On 3/8/06, Shirley Gasch <sgasch(_at_)sindbad(_dot_)gsfc(_dot_)nasa(_dot_)gov>
Thanks for replying Michael. I still don't know
what to do to achieve the result that I want.
What can add to the XSLT that I have below (in
the form) to make sure that the resultant page
comes up in the right-hand frame???
You don't have XSLT in a form. The XSLT creates the form that will be
used. This might sound like I'm being picky, but I'm really not. The
concepts are different and treating them the same will cause issues.
Look at the guidelines for this list (mailed to you when you joined)
and it suggests providing the source for the transformation as well as
the expected output (and perhaps the current output that is wrong that
you are getting now). This is necessary since often we end up giving
wrong advice because we're forced to guess part of the process.
In other words, for a source you have ???, I'm not really sure. Is it
an XML file? Are you calling the Filemaker process directly on some
But lets look at what you want...
Assuming it's static and your output type is html in the style sheet, to get
<TD ALIGN=center id=srch abbr="Search for a CMR">
<P><INPUT TYPE=button NAME=SearchSyLg VALUE="Search CMRs
in the result html just have it in the XSLT at an appropriate place in
the templates. You'll have to escape those & (by using & amp ;
without the spaces).
Of course, since you're cleaning it up you could target xhtml as an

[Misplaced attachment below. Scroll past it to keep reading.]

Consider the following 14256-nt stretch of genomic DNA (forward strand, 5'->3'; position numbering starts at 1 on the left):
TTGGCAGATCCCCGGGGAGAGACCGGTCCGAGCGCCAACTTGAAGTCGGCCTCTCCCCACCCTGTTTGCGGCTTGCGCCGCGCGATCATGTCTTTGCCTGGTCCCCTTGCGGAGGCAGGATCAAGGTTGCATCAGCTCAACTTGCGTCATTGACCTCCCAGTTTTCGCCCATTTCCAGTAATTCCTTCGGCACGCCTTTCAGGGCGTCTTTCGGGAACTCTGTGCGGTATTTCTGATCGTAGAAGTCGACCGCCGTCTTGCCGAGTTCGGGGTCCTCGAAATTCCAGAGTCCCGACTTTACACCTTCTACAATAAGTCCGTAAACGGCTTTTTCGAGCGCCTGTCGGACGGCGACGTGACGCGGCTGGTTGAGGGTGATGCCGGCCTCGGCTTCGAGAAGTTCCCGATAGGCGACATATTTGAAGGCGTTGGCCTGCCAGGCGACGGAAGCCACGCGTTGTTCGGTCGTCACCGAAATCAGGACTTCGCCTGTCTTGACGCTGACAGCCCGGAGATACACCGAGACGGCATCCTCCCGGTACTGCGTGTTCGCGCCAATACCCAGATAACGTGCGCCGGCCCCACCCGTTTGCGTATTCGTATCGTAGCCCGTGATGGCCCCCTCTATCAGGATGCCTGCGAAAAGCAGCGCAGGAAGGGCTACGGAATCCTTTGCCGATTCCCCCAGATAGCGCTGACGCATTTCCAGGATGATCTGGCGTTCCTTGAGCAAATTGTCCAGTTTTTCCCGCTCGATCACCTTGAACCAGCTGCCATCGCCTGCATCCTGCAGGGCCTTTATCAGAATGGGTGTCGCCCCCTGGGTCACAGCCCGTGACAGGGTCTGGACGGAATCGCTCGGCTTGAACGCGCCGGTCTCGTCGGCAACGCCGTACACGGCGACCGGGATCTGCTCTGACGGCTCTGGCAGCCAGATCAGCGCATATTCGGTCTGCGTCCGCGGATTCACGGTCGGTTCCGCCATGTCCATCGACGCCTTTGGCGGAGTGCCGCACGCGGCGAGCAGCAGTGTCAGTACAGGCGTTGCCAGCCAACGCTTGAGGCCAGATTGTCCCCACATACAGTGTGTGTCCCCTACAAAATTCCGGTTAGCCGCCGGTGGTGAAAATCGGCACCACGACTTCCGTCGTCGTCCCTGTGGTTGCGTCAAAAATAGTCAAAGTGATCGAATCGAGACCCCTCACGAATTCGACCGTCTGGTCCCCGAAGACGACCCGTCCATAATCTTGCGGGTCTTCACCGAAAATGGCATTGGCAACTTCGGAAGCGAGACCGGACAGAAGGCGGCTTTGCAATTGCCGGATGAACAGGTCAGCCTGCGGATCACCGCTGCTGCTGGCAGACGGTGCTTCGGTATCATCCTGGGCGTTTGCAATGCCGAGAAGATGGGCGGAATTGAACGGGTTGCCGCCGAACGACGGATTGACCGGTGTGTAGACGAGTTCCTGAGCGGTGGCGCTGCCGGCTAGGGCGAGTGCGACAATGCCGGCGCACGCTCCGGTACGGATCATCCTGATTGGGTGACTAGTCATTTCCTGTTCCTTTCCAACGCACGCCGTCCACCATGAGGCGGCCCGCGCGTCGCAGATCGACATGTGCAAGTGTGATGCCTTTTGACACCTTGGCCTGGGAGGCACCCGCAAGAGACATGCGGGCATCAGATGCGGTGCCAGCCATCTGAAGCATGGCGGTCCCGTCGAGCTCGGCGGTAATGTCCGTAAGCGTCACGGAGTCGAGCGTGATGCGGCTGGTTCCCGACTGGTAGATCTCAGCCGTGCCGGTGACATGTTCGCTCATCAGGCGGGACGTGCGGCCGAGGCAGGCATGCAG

output format (not sure if the following would be valid xhtml), so
<td align="center" id="srch" abbr="Search for a CMR">
<p><input type="button" name="SearchSyLg" value="Search CMRs
Of course, if you're typing this out the long way, you can do
<xsl:attribute name="'method'"> select="'post'">
and so on.
Here, like the other cases, you are creating an element that will be
in your output xml and defining attributes. It doesn't have any magic
knowledge of this is an "action" attribute or that the element is a
form attribute. It just knows you told it to create an element in the
output called form with a list of attributes.
Of course, if these forms aren't static but should be generated from
the XML, you'll actually have to show us the XML in order for us to
guess what should be happening.
A rough and poor analogy to your question: I need to get to New York,
New York. What do to my train to make it behave like New York?
We responded with the question: Where are you starting from? A train
is just a way to get to point A to point B. If you want something
that behaves like New York, go to New York.
A stylesheet just takes some input and produces an output, the same
way a train just goes from point A to point B. Tell us where you're
coming from, where you mistakenly end, the route you attempted, and
the end destination you want and we might be able to help you pick the
right train. (Just to carry this analogy further. Really, give us
the source xml, the stylesheet, the actual output, the desired output.
And of course trim it up a little so just the relevant bits for the
problem at hand for each step are shown)
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